Principal Investigator: Mark Tehanipoor
Sponsor: Silicon Valley Community Foundation
Start Date: September 11, 2019
End Date: September 10, 2021
Due to increasing exploitation of security vulnerabilities and newly surfaced attack vectors in networked and IoT systems, there is an urgent need of employing effective security mechanisms that utilize all available and effective system- level hardware, firmware, and software-centric features to build the protection against malicious cyber-threats. We propose to develop HARDEN, a novel hardware-assisted security framework to provide complementary solutions to existing software-centric mechanisms. Our objective is to utilize existing hardware monitors, also known as hardware performance counters, and on-chip sensors for acquiring security critical runtime information from the architectural and micro-architectural-level of abstraction to intelligently assess the integrity of the system’s functionality and security.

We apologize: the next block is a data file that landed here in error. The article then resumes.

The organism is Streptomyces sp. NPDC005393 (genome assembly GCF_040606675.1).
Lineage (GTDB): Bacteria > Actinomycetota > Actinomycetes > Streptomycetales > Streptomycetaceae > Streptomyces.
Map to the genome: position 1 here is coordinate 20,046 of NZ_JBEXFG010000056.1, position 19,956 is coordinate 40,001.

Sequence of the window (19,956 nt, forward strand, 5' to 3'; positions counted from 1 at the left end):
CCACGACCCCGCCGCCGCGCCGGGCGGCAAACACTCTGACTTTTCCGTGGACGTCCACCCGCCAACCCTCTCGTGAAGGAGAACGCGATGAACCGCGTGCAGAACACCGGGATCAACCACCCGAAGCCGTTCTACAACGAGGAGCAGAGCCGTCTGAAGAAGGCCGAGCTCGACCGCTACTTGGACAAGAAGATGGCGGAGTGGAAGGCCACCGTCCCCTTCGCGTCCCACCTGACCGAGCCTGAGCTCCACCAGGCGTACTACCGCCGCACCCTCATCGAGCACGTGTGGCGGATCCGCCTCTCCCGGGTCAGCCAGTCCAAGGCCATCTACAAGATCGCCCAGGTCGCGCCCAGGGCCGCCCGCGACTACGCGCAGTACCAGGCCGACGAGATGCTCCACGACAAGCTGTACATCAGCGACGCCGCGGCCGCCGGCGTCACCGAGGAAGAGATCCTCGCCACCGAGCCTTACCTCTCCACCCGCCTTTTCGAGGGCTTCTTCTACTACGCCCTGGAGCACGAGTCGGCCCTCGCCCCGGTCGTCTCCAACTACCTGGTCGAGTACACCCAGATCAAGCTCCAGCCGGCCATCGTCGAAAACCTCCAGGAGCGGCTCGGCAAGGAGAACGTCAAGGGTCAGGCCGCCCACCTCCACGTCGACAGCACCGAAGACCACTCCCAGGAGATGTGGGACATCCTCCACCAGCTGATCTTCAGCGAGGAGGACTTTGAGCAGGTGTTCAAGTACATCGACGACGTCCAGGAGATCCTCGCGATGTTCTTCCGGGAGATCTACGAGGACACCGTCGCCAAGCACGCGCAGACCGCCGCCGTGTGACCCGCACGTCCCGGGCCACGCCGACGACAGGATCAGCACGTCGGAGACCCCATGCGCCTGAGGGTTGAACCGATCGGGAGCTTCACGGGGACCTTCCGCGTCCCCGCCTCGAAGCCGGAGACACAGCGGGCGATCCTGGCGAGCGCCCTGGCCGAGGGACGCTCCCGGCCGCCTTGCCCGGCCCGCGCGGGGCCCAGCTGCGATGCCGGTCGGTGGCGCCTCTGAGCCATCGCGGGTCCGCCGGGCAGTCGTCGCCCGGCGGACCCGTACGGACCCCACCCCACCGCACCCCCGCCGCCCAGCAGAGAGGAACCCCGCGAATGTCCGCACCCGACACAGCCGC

In modern days, the state-of-the-art processors for both RISC and CISC-architecture families have a number of on- chip monitoring units and sensors. For example, modern Intel processors have several on-chip structures for performance monitoring via micro-architectural events, and multiple on-chip sensors and status registers to monitor both digital and analog runtime activities, such as power supply, temperature, clock jitter, etc. Similarly, a performance monitoring unit (PMU) of an ARM Cortex-A9 processor has 6 event counters that can monitor a total of 58 events. Although such monitoring units (either event monitors or runtime sensors) traditionally focus on processor’s performance, for example, by offering debug accessibility to developers and/or maintaining reliable hardware operations; limited but crucial information can be collected for security analysis. Further, we employ high-accuracy but lightweight machine learning techniques to analyze collected hardware-based runtime signatures to detect anomalies in architecture- and microarchitecture-level from malicious program execution.